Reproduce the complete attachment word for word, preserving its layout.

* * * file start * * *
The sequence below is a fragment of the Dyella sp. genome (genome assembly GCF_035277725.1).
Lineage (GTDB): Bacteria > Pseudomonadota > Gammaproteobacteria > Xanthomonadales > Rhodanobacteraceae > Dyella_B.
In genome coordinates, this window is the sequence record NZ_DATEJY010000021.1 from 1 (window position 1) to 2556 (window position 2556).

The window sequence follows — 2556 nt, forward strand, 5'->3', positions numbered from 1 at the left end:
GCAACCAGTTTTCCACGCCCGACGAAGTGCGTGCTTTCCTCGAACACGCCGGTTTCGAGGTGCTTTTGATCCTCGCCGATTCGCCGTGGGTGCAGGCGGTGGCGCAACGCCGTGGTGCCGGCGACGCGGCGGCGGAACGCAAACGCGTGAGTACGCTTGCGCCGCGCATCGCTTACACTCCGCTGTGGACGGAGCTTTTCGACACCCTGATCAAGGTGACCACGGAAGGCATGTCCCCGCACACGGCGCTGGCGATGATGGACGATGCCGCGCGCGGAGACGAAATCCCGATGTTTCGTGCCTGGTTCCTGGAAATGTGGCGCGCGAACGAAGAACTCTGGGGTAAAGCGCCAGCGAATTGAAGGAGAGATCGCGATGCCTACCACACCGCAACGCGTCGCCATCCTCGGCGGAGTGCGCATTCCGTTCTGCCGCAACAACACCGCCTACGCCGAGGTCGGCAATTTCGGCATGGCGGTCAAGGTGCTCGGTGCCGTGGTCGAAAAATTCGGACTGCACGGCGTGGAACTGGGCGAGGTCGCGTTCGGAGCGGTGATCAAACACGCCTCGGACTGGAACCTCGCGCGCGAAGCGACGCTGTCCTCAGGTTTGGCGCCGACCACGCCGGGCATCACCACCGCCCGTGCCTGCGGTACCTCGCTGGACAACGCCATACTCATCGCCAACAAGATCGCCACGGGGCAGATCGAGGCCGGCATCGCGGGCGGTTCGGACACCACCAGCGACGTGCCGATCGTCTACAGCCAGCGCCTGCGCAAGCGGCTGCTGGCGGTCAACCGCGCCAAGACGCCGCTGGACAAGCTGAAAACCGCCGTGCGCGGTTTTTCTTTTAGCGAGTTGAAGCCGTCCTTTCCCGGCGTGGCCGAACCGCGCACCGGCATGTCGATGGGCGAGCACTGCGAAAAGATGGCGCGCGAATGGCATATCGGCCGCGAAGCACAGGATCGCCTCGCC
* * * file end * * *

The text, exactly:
The sequence below is a fragment of the Dyella sp. genome (genome assembly GCF_035277725.1).
Lineage (GTDB): Bacteria > Pseudomonadota > Gammaproteobacteria > Xanthomonadales > Rhodanobacteraceae > Dyella_B.
In genome coordinates, this window is the sequence record NZ_DATEJY010000021.1 from 1 (window position 1) to 2556 (window position 2556).

The window sequence follows — 2556 nt, forward strand, 5'->3', positions numbered from 1 at the left end:
GCAACCAGTTTTCCACGCCCGACGAAGTGCGTGCTTTCCTCGAACACGCCGGTTTCGAGGTGCTTTTGATCCTCGCCGATTCGCCGTGGGTGCAGGCGGTGGCGCAACGCCGTGGTGCCGGCGACGCGGCGGCGGAACGCAAACGCGTGAGTACGCTTGCGCCGCGCATCGCTTACACTCCGCTGTGGACGGAGCTTTTCGACACCCTGATCAAGGTGACCACGGAAGGCATGTCCCCGCACACGGCGCTGGCGATGATGGACGATGCCGCGCGCGGAGACGAAATCCCGATGTTTCGTGCCTGGTTCCTGGAAATGTGGCGCGCGAACGAAGAACTCTGGGGTAAAGCGCCAGCGAATTGAAGGAGAGATCGCGATGCCTACCACACCGCAACGCGTCGCCATCCTCGGCGGAGTGCGCATTCCGTTCTGCCGCAACAACACCGCCTACGCCGAGGTCGGCAATTTCGGCATGGCGGTCAAGGTGCTCGGTGCCGTGGTCGAAAAATTCGGACTGCACGGCGTGGAACTGGGCGAGGTCGCGTTCGGAGCGGTGATCAAACACGCCTCGGACTGGAACCTCGCGCGCGAAGCGACGCTGTCCTCAGGTTTGGCGCCGACCACGCCGGGCATCACCACCGCCCGTGCCTGCGGTACCTCGCTGGACAACGCCATACTCATCGCCAACAAGATCGCCACGGGGCAGATCGAGGCCGGCATCGCGGGCGGTTCGGACACCACCAGCGACGTGCCGATCGTCTACAGCCAGCGCCTGCGCAAGCGGCTGCTGGCGGTCAACCGCGCCAAGACGCCGCTGGACAAGCTGAAAACCGCCGTGCGCGGTTTTTCTTTTAGCGAGTTGAAGCCGTCCTTTCCCGGCGTGGCCGAACCGCGCACCGGCATGTCGATGGGCGAGCACTGCGAAAAGATGGCGCGCGAATGGCATATCGGCCGCGAAGCACAGGATCGCCTCGCC